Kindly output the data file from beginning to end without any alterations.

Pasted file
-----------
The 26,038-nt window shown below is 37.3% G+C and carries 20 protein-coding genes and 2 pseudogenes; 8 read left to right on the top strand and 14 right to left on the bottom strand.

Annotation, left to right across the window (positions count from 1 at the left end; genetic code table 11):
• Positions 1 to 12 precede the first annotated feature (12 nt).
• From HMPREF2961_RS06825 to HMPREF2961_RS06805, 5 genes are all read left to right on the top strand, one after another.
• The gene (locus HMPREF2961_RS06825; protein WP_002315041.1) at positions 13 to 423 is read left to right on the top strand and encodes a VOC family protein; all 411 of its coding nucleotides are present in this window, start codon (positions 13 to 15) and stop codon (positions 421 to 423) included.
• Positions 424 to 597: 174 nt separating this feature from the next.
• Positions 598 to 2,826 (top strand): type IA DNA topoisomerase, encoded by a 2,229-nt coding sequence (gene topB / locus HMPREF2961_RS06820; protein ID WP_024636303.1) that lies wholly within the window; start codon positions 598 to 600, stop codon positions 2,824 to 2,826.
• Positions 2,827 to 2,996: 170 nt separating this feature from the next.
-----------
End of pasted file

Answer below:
The 26,038-nt window shown below is 37.3% G+C and carries 20 protein-coding genes and 2 pseudogenes; 8 read left to right on the top strand and 14 right to left on the bottom strand.

Annotation, left to right across the window (positions count from 1 at the left end; genetic code table 11):
• Positions 1 to 12 precede the first annotated feature (12 nt).
• From HMPREF2961_RS06825 to HMPREF2961_RS06805, 5 genes are all read left to right on the top strand, one after another.
• The gene (locus HMPREF2961_RS06825; protein WP_002315041.1) at positions 13 to 423 is read left to right on the top strand and encodes a VOC family protein; all 411 of its coding nucleotides are present in this window, start codon (positions 13 to 15) and stop codon (positions 421 to 423) included.
• Positions 424 to 597: 174 nt separating this feature from the next.
• Positions 598 to 2,826 (top strand): type IA DNA topoisomerase, encoded by a 2,229-nt coding sequence (gene topB / locus HMPREF2961_RS06820; protein ID WP_024636303.1) that lies wholly within the window; start codon positions 598 to 600, stop codon positions 2,824 to 2,826.
• Positions 2,827 to 2,996: 170 nt separating this feature from the next.